[0122]FIG. 9 shows yet another embodiment of a body member 140 as disclosed herein. The body member 140 is axially deformable, that is, the axial length of the body member 140 is capable of being reduced. In the illustrated embodiment, the distal body section 156 extends axially away from the proximal body section 148 and has an inner surface 158 with an indented inner surface portion 160. Inner surface portion 160 preferably comprises a step region 161′ that extends or juts radially inwardly, and a cable jacket sealing surface region 162. The cable jacket sealing surface region 162 has an inner surface of reduced diameter d6 that is preferably substantially parallel to the longitudinal axis Lx of the connector. A beveled portion may be situated at the distal body end 144. The cable jacket sealing surface region 162 axially spaces the step region 161′ from the distal body end 144. In a preferred embodiment, the step region 161′ consists of a single step. In other preferred embodiments, the step region 161′ comprises a plurality of steps. Preferably, the intersection of the step region 161′ and the cable jacket sealing surface region 162 forms an angle of about 90 degrees. Preferably, the edge forming the intersection assists in preventing the cable from becoming disengaged from the connector, for example by preventing the egress of the cable in the direction of the distal body end 144 by frictional engagement between the intersection edge and the jacket of the cable. In the illustrated embodiment, the body member 140 comprises a deformable region 240. The deformable region 240 is adapted to collapse in an axial direction upon the application of an axially compressive force. Deformable region 240 preferably comprises at least one reduced wall thickness portion 241. FIGS. 9-11 illustrate a body member 140 having a deformable region 240 comprised of two reduced wall thickness portions.

[0123]FIG. 10 shows one preferred embodiment of a connector 100B disclosed herein comprising the body member 140 of FIG. 9. The connector 100B is shown in a state corresponding to the condition after cable insertion (cable not shown in FIG. 10) but prior to deformation of the body member 140. No O-ring is present, but optionally could be inserted in the space 232.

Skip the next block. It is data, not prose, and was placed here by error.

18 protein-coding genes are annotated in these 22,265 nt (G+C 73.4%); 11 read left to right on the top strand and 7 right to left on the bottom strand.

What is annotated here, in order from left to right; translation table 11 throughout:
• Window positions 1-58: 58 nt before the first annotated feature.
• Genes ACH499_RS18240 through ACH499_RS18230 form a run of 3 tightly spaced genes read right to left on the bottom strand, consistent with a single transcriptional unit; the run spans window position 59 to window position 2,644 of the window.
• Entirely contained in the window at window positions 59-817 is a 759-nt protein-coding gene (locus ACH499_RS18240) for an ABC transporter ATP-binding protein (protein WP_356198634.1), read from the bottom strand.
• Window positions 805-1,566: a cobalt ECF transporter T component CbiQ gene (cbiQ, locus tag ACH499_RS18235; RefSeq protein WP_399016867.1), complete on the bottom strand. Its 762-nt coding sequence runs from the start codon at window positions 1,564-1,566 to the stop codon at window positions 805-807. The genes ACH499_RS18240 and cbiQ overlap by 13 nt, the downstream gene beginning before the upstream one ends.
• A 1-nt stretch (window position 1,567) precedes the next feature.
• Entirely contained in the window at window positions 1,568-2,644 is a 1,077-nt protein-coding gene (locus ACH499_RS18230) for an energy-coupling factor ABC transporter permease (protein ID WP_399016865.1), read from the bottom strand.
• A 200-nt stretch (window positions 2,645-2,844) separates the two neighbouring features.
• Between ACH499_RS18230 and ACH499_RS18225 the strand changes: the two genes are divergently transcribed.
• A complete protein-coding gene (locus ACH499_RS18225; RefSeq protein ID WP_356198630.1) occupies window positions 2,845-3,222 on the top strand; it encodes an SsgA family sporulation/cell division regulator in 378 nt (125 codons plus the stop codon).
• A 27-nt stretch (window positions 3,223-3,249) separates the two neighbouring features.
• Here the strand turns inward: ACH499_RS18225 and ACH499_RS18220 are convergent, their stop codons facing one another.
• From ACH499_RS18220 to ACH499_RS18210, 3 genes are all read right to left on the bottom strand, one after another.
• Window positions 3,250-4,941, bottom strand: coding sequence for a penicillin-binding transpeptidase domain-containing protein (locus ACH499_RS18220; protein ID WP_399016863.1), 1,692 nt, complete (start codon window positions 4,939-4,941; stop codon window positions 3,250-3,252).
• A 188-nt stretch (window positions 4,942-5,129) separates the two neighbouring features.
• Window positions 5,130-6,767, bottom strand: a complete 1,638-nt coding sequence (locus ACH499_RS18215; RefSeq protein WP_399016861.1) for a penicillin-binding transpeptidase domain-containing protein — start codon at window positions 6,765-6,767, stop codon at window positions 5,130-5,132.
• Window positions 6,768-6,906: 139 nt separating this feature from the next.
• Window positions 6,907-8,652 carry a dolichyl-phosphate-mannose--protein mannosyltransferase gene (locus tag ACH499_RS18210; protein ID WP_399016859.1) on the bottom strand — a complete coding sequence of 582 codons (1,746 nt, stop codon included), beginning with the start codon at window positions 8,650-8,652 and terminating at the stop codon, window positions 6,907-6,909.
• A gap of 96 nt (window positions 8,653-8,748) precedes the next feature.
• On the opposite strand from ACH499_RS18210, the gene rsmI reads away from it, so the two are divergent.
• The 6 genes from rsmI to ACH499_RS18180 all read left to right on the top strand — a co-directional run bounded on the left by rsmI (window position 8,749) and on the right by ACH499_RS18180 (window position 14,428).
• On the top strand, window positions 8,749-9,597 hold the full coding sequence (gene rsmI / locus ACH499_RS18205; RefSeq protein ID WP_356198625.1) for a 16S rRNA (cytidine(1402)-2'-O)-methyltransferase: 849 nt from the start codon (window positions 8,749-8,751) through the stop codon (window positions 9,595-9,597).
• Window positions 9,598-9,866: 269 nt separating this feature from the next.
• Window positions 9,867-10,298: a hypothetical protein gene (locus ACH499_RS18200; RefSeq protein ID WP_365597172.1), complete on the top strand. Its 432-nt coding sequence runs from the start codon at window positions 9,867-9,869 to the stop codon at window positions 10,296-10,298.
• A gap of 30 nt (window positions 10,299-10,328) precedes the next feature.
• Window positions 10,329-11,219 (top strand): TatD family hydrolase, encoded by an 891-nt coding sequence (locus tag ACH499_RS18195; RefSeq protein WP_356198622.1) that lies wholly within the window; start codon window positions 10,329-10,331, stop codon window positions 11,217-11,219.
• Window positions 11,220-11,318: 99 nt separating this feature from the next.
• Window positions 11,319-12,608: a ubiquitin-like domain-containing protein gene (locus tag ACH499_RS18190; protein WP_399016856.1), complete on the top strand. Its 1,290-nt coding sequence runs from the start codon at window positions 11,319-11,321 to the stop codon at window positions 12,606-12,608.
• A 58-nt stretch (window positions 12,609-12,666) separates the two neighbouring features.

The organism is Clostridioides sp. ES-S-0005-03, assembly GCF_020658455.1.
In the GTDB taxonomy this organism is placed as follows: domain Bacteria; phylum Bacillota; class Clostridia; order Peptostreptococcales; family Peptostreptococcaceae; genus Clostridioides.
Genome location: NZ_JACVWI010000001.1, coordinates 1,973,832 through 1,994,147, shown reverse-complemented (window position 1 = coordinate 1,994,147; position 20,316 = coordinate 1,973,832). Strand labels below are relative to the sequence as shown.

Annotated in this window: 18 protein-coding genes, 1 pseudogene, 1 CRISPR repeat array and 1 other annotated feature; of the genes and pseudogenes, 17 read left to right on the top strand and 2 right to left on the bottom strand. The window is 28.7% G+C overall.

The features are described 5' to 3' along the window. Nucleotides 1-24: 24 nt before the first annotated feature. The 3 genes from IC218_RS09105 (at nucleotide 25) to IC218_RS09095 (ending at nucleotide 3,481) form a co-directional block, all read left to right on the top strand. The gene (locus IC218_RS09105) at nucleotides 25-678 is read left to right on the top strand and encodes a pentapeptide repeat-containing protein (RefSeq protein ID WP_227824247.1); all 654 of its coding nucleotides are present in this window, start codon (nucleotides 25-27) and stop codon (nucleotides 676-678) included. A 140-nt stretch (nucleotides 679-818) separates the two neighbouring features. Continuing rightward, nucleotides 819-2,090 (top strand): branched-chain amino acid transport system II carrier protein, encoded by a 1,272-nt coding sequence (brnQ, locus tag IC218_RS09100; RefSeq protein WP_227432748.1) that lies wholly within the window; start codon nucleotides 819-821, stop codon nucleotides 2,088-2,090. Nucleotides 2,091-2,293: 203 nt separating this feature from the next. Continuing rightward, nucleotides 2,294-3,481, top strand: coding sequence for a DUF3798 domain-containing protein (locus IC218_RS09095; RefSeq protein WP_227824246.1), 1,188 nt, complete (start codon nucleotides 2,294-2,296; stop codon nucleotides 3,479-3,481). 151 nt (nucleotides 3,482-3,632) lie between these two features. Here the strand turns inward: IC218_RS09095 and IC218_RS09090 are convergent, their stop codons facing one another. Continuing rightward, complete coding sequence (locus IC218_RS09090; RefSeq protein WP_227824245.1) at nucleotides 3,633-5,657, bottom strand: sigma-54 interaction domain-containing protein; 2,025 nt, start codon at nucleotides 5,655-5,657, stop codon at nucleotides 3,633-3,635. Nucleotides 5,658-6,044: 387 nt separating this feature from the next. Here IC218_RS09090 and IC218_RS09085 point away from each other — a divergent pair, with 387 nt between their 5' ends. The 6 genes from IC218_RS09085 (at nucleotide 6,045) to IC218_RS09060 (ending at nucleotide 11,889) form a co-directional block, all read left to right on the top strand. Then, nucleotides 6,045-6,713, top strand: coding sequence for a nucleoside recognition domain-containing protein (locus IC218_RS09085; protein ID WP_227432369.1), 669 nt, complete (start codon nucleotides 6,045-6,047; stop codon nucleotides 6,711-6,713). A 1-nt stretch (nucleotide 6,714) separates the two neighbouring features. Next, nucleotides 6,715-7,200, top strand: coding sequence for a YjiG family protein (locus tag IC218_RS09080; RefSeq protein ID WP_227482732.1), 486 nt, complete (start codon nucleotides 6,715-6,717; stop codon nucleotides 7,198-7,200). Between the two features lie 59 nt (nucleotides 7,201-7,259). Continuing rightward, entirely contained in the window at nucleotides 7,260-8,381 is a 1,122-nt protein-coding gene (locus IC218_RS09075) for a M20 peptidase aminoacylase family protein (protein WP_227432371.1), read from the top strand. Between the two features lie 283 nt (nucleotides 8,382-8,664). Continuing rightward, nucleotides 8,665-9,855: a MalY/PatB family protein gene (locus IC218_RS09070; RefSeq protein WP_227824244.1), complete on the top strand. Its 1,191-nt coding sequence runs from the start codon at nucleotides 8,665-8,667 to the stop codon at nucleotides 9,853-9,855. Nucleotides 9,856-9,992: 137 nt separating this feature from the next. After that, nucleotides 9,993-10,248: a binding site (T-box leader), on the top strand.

[0124]FIG. 11 shows the connector of FIG. 10 after deformation of the body member 140, i.e. after the post 170 and at least a portion of the body member 140 advance axially toward each other upon the application of an axially compressive force therebetween.

[0125] Referring to FIGS. 10 and 11, axial deformation of the body member 140 can be achieved, for example, by applying opposing axially compressive forces on the proximal post end 174 of the post 170 and the distal body end 144 of the body member 140 such that distance between the proximal end 174 and the distal body end 144 is reduced from a length L1 to a length L2. In preferred embodiments, the body member 140 and the post 170 are adapted such that the distal post end 172 and the cable jacket sealing surface region 162 are axially offset prior to deformation of the body member 140, and at least partially axially overlap after deformation of the body member 140. Thus, cable insertion and engagement with the distal post end 172 is preferably facilitated prior to deformation, and the sealing around the outer periphery of the cable jacket is enhanced due to the at least partial axial overlap as a result of the deformation. In preferred embodiments, the deformable region 240 protrudes radially inwardly upon deformation, and optionally but preferably at least part of the deformable region 240 is adapted to engage the outer periphery of the cable post-deformation, thereby providing an additional cable gripping action in conjunction with the distal seal and grip provided by the cable jacket sealing surface region 162. Thus, preferably, the deformable region 280 is adapted to deform radially inwardly as depicted in FIG. 11, and further preferably at least part of the deformable region 240 contacts the cable jacket material to assist in forming a seal about the cable and/or in increasing the ability of the connector to grip the cable (e.g. to resist forces that might tend to pull the connector apart from the cable).

[0126]FIG. 13 shows a connector 100C similar to the connector 100 depicted in FIG. 3 but having a raised diameter portion 173 on the outer surface of the distal post end 172, which in the preferred embodiment shown in FIG. 13 comprises at least one annular ridge. The elevated portion 183 shown as barbs 184 are generally frustoconical in cross-section. Connector 100C also comprises an outer sleeve 250, preferably comprised of a metallic material, disposed about the distal body section 156. In some preferred embodiments, the outer sleeve 250 is adapted to provide strength and support to the body member, for example to help withstand axial or radial forces. The outer sleeve 250 can also be capable of providing shielding to the body member, for example shielding against ultraviolet (UV) radiation or other types of radiation. Thus, in one preferred embodiment, the outer sleeve 250 is made from material comprising, or more preferably consisting of, metal and the body member is made from a plastic material, whereby the outer sleeve can help to shield the body member from UV rays such as those generated by sun, whereby the outer sleeve can help to prevent or at least retard degradation of the body member. Connector 100C is shown in the cable insertion position, which may also be optionally the shipping position, because the connector may be shipped in such a pre-assembled state.